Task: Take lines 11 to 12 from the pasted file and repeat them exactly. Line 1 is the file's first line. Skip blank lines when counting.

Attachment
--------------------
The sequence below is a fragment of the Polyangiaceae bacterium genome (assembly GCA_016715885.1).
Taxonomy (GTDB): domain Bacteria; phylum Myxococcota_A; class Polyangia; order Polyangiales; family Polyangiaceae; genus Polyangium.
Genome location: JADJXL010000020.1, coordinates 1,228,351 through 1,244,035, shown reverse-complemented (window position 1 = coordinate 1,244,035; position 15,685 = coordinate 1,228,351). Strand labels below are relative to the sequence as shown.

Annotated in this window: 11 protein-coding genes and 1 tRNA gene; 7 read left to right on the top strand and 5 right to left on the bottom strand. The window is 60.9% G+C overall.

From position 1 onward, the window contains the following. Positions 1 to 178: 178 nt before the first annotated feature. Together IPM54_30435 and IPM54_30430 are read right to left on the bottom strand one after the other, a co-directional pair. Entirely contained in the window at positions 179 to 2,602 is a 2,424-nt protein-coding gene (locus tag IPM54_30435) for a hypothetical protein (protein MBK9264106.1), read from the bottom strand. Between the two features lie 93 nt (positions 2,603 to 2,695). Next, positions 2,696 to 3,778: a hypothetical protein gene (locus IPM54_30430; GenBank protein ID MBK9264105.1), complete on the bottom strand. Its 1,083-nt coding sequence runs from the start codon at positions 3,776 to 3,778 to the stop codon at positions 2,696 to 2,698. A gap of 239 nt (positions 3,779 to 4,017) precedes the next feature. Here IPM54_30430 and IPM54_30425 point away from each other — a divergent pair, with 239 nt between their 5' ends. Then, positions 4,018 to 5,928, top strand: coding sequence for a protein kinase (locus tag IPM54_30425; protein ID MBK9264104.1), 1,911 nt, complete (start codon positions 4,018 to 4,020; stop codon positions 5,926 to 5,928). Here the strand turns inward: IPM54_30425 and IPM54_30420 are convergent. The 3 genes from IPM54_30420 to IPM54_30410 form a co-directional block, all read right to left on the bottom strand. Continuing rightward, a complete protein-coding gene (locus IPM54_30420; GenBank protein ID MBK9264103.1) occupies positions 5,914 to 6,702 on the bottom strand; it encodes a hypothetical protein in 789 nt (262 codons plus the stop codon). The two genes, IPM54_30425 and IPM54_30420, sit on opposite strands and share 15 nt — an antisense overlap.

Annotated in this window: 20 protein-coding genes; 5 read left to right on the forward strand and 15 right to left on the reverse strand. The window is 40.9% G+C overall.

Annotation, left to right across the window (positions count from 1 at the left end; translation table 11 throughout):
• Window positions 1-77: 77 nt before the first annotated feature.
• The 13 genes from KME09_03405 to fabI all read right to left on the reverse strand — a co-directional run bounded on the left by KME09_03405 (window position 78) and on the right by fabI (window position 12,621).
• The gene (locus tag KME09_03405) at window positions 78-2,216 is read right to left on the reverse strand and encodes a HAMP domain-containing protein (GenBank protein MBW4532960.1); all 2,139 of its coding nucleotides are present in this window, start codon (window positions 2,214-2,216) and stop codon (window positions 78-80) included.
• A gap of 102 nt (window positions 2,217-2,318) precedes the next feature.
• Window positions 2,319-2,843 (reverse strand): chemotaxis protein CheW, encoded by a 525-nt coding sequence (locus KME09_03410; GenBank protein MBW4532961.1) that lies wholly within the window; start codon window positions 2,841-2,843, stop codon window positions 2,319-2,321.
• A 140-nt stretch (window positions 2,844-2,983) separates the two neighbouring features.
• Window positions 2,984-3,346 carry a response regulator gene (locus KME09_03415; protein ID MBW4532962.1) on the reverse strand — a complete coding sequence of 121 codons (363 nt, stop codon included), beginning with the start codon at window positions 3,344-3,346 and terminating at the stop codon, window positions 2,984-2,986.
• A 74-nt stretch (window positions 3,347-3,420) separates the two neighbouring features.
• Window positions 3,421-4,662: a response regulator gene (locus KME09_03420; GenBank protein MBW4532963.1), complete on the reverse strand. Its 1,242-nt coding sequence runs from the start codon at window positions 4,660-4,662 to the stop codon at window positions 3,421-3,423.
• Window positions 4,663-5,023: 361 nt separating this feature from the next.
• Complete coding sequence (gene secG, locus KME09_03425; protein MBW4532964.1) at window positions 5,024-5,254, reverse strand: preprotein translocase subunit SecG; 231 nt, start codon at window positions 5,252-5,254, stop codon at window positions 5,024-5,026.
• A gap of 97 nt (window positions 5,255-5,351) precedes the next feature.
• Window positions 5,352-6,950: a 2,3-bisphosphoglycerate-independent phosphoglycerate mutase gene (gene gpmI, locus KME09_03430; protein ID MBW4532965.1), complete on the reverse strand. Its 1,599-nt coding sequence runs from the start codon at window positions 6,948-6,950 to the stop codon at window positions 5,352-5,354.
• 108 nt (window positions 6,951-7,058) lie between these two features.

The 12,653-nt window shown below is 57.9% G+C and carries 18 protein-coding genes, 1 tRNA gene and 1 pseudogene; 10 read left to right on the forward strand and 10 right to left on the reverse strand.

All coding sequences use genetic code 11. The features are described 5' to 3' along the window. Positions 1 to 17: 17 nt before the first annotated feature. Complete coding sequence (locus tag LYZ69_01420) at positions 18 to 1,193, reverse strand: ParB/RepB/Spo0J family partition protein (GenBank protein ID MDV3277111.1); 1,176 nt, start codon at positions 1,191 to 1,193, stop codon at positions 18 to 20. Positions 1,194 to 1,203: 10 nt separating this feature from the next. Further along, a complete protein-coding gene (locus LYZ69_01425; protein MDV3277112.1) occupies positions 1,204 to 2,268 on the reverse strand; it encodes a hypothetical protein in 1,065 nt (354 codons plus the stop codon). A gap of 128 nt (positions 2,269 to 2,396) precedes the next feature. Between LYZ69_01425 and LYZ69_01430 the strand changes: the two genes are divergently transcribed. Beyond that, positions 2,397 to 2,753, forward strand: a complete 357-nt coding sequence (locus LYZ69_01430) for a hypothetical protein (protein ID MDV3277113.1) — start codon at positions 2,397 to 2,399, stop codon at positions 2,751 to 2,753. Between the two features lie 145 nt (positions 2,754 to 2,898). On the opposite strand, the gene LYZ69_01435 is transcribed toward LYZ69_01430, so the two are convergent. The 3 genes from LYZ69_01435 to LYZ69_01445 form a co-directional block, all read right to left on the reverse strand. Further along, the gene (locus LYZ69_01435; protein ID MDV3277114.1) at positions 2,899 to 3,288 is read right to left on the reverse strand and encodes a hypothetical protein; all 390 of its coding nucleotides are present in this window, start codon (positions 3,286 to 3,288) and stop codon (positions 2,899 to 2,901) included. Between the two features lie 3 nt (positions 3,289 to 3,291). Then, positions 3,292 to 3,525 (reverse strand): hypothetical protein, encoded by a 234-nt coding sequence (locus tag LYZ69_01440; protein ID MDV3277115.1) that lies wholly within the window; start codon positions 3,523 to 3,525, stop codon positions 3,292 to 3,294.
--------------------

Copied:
• A gap of 102 nt (window positions 2,217-2,318) precedes the next feature.
• Window positions 2,319-2,843 (reverse strand): chemotaxis protein CheW, encoded by a 525-nt coding sequence (locus KME09_03410; GenBank protein MBW4532961.1) that lies wholly within the window; start codon window positions 2,841-2,843, stop codon window positions 2,319-2,321.